Alopecia is the medical term for hair loss, but it can come in many forms. The most common form of hair loss is androgenetic alopecia, which is more commonly known as male (or female) pattern baldness. Another very common form of hair loss is traction alopecia, which means hair loss as a result of tight hairstyles that pull on the scalp. Traction alopecia is reversible if it doesn’t go on too long, but it can become permanent if the signs are neglected or ignored.
Traction alopecia was identified in 1907 by an Austrian doctor named Trebitsch practicing medicine in Greenland. He found that women who wore a particular hair style common in Greenland, which involved a tight ponytail, lost hair along the hairline.
Who is Susceptible to Traction Alopecia?
The people most susceptible to traction alopecia include women, people of color, those with very long hairstyles, those who frequently wear helmets, wigs, tight hats, and people in professions that commonly wear their hair pulled back such as gymnasts, military personnel, ballerinas, and surgical teams. Even within those professions, the people most commonly affected are women and people of color who have to tie back their hair, potentially damaging their scalp. One-third of women of African descent deal with traction alopecia.
The first symptoms of traction alopecia include:
- Receding hairline
- Widening hair part
- Scalp redness
- Stinging or soreness of the scalp
- Scalp sensitivity after letting hair down
- Folliculitis, which is hair follicle inflammation
- Scalp blisters
What Are the Main Causes of Traction Alopecia?
Anything that pulls on the scalp repeatedly and for long periods of time can lead to traction alopecia. That can include having very long hair for years because the weight of the hair can pull on the scalp. Similarly, tight hairstyles are a culprit. People of African descent often suffer from traction alopecia because weaves, braids, and dreadlocks pull on the scalp and hair relaxers can cause hair breakage. Those who pull their hair due to anxiety can also suffer from traction alopecia.
Can I Lose My Hair From Traction Alopecia?
You could lose your hair if you:
- Don’t change your hairstyle regularly or regularly wear your hair down
- Wear your hair in a tight ponytail or bun
- Frequently style your hair in tight braids, dreadlocks or cornrows
- Sleep in rollers every night
- Use hair extensions or weaves
- Have very long hair for a long time
- Twist your beard (for facial traction alopecia)
How to Prevent Traction Alopecia
Unlike genetic forms of hair loss, traction alopecia is entirely preventable. Here is a list of ways to protect yourself from this form of hair loss:
- Alternate styles that constrain your hair with wearing it down
- If you must put your hair in a bun, keep it loose and low
- Don’t use hair relaxers
- Avoid using rubber bands and elastic for ponytails
- Take breaks between wearing weaves or extensions
- Avoid chemical processing – it can weaken hair
- Use thicker style braids or dreadlocks – thin braids pull hair more tightly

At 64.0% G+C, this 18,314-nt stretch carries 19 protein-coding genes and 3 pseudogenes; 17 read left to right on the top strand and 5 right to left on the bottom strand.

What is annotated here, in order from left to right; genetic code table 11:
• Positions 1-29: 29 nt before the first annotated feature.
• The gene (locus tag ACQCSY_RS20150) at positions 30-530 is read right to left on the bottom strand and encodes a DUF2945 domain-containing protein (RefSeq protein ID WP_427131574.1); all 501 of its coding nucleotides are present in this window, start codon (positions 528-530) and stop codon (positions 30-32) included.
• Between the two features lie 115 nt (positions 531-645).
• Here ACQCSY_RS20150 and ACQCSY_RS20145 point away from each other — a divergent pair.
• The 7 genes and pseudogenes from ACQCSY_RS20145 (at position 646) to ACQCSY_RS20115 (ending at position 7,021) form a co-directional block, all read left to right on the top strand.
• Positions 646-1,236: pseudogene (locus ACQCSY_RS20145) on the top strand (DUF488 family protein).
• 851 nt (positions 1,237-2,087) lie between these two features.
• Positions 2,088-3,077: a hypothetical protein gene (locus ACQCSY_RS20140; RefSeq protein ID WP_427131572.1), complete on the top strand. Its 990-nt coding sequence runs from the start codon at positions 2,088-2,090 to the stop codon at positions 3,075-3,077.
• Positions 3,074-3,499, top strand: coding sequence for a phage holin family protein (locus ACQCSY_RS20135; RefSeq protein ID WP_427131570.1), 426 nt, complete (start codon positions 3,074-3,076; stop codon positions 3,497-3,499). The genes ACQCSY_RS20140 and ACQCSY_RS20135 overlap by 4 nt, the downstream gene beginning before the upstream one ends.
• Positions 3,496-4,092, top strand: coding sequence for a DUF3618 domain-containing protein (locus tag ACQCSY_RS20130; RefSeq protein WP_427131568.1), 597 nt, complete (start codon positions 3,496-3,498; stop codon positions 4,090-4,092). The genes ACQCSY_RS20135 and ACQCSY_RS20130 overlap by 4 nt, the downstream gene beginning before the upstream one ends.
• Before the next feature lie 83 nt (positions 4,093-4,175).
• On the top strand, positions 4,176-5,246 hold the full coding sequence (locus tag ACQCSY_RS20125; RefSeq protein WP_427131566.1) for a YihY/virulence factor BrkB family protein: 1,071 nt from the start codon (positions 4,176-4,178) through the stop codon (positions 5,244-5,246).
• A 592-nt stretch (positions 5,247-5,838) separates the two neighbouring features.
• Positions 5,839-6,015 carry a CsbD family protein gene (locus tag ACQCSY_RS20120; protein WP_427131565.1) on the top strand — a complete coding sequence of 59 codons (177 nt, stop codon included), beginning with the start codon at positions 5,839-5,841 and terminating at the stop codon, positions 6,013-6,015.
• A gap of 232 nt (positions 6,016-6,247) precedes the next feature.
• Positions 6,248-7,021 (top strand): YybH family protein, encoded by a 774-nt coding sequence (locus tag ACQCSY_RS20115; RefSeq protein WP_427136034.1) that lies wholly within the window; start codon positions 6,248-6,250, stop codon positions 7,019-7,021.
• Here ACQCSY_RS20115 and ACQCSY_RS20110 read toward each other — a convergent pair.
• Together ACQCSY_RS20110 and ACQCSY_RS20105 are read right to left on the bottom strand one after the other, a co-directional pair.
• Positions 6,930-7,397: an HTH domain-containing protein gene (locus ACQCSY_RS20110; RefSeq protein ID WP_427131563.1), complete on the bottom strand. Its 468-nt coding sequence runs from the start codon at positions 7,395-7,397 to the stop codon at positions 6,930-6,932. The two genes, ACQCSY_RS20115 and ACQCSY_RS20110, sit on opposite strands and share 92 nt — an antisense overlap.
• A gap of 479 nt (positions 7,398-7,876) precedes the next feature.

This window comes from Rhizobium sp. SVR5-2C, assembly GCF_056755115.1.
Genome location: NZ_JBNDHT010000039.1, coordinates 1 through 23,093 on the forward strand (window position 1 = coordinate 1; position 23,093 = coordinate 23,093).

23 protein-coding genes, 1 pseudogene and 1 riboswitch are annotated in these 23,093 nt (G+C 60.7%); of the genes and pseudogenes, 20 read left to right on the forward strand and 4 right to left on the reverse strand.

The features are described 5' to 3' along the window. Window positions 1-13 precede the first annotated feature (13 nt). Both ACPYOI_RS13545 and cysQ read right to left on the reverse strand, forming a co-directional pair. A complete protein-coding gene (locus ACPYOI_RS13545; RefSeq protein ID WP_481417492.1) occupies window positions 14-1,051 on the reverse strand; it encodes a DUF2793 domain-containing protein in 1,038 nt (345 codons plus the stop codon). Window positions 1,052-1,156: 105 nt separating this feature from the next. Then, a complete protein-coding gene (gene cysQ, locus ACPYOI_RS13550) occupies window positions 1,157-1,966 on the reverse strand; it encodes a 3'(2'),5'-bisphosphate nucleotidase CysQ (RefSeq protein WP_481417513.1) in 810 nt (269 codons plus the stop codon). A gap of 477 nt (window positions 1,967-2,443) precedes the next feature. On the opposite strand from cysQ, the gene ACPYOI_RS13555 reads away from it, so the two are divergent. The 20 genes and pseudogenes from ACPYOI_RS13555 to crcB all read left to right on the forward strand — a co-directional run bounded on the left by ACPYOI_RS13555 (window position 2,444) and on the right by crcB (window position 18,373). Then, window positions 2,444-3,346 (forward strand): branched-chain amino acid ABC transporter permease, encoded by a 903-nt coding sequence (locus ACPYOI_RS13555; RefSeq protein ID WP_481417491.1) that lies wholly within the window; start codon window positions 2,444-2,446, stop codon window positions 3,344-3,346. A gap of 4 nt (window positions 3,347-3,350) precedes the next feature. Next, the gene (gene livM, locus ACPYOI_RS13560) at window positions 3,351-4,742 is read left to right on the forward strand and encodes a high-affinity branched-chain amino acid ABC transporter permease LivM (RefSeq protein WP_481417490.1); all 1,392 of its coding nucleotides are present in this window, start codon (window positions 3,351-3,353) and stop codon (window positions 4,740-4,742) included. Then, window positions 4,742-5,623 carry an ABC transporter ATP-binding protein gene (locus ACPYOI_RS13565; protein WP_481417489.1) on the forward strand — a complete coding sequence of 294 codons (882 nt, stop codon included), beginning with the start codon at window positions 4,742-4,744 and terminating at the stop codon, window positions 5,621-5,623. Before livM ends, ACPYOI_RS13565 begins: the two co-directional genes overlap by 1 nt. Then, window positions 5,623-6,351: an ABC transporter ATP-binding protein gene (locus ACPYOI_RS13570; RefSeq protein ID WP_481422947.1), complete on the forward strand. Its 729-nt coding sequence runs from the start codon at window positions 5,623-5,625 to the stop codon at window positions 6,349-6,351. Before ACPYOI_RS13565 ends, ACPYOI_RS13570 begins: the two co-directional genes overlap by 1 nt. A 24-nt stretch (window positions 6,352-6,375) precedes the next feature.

- Don’t sleep in rollers
- Use low heat settings for rollers, curling irons, and blow dryers
- Select wigs with a satin cap – it pulls less on your hair
- Don’t wear headbands or use clips, hairpins, etc. every day
Can Traction Alopecia Be Reversed?
Yes, if caught early enough before permanent hair follicle damage is done. If you think you’re suffering from traction alopecia, consult a dermatologist or hair restoration doctor. Steroids and anti-inflammatory medication could treat the inflammation and if there are outbreaks or pustules, antibiotics may be required.
Some stylists, especially those in the African American community, have developed hairstyles that camouflage traction alopecia without pulling further on the scalp. These stylists can often also show clients how braids, wigs, extensions, and dreadlocks can be worn safely without contributing to traction alopecia. If, however, traction alopecia has gone untreated for too long, the hair loss could be permanent. In that case, surgical hair restoration might be required.
What Happened to Ayanna Pressley’s Braids?
On January 16, 2020, Representative Ayanna Pressley of Massachusetts went public about her hair loss issues. As told to The Root in a video segment, Pressley talked about her hair history, how she felt she found herself in the Senegalese twist hairstyle, and then the heartbreak as her hair began to fall out until she recently became totally bald.
Rep. Pressley only refers to the hair loss as “alopecia” in the video, but it sounds like traction alopecia maybe have been part of it. The accompanying print story by The Root refers to both traction alopecia and alopecia areata, which are autoimmune conditions that attack hair follicles, making donor transplants less likely to be an option.
Regardless of the exact medical condition involved, it becomes plain as Rep. Pressley tells her story how difficult it is to reconcile one’s self-image with drastic hair loss, especially as a woman in the public eye. Over the years, Rep. Pressley had many women and young girls praise her for her African braids, which made the hair loss even more stressful.
Rep. Pressley told The Root that she wanted to free herself of the shame, which is why she removed her wig, revealing her bald head in the video. Rep. Pressley is still coming to terms with the change to her self-image, but knew she had to make a public statement before appearing in public without hair to avoid incorrect impressions. When she wore her hair in braids Rep. Pressley was often labeled “militant” instead of simply embracing a style that felt empowering. Hopefully, Rep. Pressley’s revelation will lead to new discussions about hair loss in women.
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